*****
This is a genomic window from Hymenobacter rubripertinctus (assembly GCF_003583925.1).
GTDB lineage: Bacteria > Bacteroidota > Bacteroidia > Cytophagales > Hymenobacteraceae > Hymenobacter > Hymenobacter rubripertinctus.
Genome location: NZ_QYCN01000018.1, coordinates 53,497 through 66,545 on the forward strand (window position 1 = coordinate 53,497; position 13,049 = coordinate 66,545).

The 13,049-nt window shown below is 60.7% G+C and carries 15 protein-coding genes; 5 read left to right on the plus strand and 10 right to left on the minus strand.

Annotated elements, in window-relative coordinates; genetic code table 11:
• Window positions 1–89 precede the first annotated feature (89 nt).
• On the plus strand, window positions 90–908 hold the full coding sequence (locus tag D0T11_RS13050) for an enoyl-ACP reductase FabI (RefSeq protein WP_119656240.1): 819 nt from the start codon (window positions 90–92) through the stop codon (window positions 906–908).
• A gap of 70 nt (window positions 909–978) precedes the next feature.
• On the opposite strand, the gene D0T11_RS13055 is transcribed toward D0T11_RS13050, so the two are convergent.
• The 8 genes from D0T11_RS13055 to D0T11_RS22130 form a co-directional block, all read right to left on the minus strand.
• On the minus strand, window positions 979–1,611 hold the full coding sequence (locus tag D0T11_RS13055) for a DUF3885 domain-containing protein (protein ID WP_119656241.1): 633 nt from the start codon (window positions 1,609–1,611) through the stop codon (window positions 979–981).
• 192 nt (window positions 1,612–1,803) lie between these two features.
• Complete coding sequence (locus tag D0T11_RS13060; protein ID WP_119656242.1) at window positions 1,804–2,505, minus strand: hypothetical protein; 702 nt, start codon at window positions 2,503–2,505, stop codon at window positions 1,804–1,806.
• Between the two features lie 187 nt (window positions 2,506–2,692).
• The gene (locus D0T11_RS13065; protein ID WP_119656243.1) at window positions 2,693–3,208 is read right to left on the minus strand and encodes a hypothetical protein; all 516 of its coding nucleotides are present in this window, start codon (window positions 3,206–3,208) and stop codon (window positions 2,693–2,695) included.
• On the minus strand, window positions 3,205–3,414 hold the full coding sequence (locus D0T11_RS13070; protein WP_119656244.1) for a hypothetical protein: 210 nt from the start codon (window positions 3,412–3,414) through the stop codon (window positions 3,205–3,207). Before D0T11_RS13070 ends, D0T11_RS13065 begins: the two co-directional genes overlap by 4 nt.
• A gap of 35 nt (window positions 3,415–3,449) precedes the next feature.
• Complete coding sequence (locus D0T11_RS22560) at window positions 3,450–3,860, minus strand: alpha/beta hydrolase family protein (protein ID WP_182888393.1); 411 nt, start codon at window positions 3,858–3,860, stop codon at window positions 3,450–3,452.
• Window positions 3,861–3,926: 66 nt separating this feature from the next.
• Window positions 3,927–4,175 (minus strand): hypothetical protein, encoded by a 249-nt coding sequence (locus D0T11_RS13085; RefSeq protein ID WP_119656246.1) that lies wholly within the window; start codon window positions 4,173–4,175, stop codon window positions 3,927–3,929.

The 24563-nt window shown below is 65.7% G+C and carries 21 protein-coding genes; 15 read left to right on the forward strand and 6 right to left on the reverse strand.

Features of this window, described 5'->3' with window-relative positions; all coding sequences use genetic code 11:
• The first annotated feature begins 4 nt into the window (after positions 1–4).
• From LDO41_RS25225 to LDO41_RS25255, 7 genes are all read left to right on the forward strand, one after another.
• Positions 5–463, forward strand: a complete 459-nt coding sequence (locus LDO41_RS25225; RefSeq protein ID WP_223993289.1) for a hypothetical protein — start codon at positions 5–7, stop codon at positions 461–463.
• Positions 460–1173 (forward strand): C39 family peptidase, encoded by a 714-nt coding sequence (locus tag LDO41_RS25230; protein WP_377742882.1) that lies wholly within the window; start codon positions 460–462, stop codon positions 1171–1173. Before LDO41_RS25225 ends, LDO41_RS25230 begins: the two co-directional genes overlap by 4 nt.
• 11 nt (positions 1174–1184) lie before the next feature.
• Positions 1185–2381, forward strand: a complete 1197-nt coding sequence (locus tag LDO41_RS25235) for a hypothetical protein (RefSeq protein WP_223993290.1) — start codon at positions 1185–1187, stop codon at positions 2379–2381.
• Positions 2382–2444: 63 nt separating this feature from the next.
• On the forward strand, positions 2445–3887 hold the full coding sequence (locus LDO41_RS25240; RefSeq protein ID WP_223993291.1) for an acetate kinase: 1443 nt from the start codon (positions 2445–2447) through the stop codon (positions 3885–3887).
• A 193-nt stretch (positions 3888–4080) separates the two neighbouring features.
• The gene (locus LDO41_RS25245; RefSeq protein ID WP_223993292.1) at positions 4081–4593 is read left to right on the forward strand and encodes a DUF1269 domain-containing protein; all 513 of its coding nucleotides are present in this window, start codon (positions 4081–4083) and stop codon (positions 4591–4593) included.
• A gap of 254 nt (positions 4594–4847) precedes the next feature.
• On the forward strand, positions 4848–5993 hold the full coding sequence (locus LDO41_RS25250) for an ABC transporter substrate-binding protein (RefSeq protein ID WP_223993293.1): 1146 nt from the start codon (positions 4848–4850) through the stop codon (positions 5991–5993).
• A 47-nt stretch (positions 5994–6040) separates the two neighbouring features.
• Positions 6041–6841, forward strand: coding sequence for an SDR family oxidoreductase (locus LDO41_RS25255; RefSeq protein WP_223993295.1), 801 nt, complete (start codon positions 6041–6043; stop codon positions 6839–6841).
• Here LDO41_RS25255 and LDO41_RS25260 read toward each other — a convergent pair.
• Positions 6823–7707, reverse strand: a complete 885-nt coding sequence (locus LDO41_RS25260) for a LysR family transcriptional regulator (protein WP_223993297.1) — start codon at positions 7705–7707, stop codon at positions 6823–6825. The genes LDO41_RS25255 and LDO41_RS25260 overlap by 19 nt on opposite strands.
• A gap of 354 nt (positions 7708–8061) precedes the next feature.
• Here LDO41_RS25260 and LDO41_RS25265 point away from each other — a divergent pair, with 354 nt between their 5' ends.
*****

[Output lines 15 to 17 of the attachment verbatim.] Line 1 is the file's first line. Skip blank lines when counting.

• The gene (locus D0T11_RS13065; protein ID WP_119656243.1) at window positions 2,693–3,208 is read right to left on the minus strand and encodes a hypothetical protein; all 516 of its coding nucleotides are present in this window, start codon (window positions 3,206–3,208) and stop codon (window positions 2,693–2,695) included.
• On the minus strand, window positions 3,205–3,414 hold the full coding sequence (locus D0T11_RS13070; protein WP_119656244.1) for a hypothetical protein: 210 nt from the start codon (window positions 3,412–3,414) through the stop codon (window positions 3,205–3,207). Before D0T11_RS13070 ends, D0T11_RS13065 begins: the two co-directional genes overlap by 4 nt.
• A gap of 35 nt (window positions 3,415–3,449) precedes the next feature.